HS Case Studies
What was the problem/challenge you were trying to address?
The Pre-Registration Undergraduate Nursing Programme used one large Blackboard site per cohort.
With multiple instructors across multiple locations, all modules (28) were within this one site. Announcements were often sent to all users when they should have been targeted to a specific group of students or a specific site.
For Instructors undertaking marking, the numerous Turnitin portals made it difficult to find work to mark, and this also applied to External Examiners reviewing work online. For students, there were a number of Turnitin portals for modules and this sometimes led them to submit to all portals they could see (just in case….) due to confusion.
What did you do/implement?
We adopted SITS-linked module sites initially for all first years starting in September 2015 (including the Working Together modules). The rationale for starting with the first years was so that this was accepted as the way they would see their modules, and not seen as a change half way through their teaching. It would become the new ‘norm’. The other programmes would continue on the old-style sites until completion.
In addition, we created a whole cohort Programme site for generic programme-level information that applied to all pathways. Information included External Examiner reports, student forum reports, job opportunities, programme overview (which included placement information, timetables and holidays) and PSRB specific information. This is a non-teaching site.
By using the module approach for teaching, communication was much more targeted and students were clear about where to look for module related information. We were also able to link to electronic reading lists.
What advice would you give to others looking to implement something similar? (positives, negatives, lessons learned
On the whole it has been a positive experience. Staff on each module know where they are posting information/resources. Marking is easier to access and the new External Examiners’ reviews have been easier to find. The module teams have reported that they enjoyed the freedom to develop their module specific sites based on the template applied, and some changed the look-and-feel of the site by changing the banner/colour schemes, etc.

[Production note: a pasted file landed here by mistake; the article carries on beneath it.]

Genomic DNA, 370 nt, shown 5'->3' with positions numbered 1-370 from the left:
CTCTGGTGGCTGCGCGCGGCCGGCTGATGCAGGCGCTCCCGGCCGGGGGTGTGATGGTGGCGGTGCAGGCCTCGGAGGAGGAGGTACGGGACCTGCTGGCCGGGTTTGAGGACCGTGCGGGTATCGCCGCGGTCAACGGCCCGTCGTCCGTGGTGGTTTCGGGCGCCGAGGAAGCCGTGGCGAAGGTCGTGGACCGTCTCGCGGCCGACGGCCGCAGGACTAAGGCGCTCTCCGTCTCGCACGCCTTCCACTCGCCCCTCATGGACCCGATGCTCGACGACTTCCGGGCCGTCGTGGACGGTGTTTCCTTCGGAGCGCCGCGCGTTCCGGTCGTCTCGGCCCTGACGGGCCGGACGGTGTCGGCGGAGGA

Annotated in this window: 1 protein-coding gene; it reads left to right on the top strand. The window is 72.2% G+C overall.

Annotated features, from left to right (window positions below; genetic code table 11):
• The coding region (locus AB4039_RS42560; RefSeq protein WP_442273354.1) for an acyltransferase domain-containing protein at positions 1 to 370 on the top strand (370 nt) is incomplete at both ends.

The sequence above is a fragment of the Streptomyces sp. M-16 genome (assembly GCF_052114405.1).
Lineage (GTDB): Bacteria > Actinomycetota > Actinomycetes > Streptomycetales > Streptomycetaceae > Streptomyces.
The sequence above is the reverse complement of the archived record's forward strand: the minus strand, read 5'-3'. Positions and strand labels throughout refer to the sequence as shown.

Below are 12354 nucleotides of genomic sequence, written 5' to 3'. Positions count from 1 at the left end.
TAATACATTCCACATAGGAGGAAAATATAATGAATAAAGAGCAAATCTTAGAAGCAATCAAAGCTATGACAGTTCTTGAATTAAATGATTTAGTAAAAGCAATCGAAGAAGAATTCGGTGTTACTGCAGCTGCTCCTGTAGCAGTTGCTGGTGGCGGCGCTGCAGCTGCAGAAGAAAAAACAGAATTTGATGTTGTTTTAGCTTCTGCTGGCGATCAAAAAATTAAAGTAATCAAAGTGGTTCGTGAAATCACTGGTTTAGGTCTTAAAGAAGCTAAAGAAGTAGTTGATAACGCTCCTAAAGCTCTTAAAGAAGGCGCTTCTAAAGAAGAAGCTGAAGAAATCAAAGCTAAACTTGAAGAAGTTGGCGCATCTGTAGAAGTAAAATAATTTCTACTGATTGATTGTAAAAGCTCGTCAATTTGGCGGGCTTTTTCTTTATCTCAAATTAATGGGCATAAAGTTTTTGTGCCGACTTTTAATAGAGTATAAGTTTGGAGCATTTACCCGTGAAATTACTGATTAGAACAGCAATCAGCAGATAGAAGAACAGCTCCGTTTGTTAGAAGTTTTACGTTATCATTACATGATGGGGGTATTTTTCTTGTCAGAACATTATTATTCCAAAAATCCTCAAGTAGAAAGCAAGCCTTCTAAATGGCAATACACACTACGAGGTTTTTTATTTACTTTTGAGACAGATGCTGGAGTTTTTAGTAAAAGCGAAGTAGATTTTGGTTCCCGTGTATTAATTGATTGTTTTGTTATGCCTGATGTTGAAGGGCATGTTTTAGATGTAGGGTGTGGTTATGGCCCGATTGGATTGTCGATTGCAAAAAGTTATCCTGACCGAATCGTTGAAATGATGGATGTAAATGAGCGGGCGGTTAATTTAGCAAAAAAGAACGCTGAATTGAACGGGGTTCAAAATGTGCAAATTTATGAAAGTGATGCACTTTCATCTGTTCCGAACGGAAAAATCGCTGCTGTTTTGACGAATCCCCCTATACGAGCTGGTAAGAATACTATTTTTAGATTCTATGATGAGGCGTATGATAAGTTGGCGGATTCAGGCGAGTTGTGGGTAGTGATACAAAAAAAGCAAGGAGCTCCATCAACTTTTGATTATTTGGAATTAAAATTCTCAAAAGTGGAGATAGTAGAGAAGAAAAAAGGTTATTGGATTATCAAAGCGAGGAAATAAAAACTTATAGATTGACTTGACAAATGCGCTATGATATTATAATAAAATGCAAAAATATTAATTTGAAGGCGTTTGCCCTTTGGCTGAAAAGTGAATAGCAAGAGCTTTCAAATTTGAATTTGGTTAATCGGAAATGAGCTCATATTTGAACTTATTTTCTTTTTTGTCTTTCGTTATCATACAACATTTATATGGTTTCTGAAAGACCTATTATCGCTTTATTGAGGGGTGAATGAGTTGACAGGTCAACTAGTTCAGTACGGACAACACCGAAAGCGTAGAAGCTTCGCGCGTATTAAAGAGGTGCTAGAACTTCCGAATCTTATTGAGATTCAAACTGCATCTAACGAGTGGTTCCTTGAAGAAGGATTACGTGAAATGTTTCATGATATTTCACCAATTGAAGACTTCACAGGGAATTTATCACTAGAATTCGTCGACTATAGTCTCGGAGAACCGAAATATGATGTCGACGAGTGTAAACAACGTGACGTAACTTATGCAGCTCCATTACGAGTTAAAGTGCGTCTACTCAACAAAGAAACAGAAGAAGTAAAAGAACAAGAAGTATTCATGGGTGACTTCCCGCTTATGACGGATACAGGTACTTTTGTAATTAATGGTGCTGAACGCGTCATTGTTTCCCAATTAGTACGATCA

Negatives: Staff needed to get used to having a long list of sites on their Blackboard My Institution page. We had to be careful about the naming of each site so that the cohort was clearly identified, as staff would be teaching the same module for both the September intake as well as the March intake.
Lessons learned: Use of groups when large numbers of students were involved was very helpful. Groups can be created which the students don’t see, but can be used for administration, for example, groups for each pathway or site of delivery. This then enables more targeted site or pathway specific information to be delivered. We could also use these groups for marking when multiple teams are working on the same module. We also discovered that a single submission portal for assignments means it is clearer for the students to submit to. Previously, we had made portals for each site and pathway and for extensions and students had submitted to more than portal when unsure which one to submit to. We were also using anonymous marking, so these errors were not immediately apparent.
Have you adapted/changed anything subsequently?
Since then, the subsequent intakes are all on SITS-module sites and staff are now used to this way of working.
What is the evidence on the impact of students and their learning?
The changes we made were not to the way that we delivered our teaching, but more to the administration and organisation of our delivery. Students just see this as the way we work, so it is difficult to measure impact. However, we are certain that students are now clear where to look for information and also, where to submit their assignments to.
What do you plan to do next?
We review the template each year to ensure that it reflects current information and is user friendly for both students and staff. Staff are being encouraged to implement further use of educational technology within their sites, such as podcasts, narrated PowerPoints and we hope to develop the use of PebblePad further within the programme.
Here is an example of one of our OLD Blackboard sites, with 27 separate Menu items:
As we used one Blackboard site for 3 years of study, the Turnitin submission points became very busy. At the end of the three years, this site had 95 separate submission points.
This is how things look now:
All teaching delivered via separate Module sites following the same stucture:
Digital Health Modules: A Unique Approach to Module Development
Following the successful first delivery, Andrea Charters (AQD) interviewed Alison Hampson about her experience of designing and delivering the innovative Digital Health modules.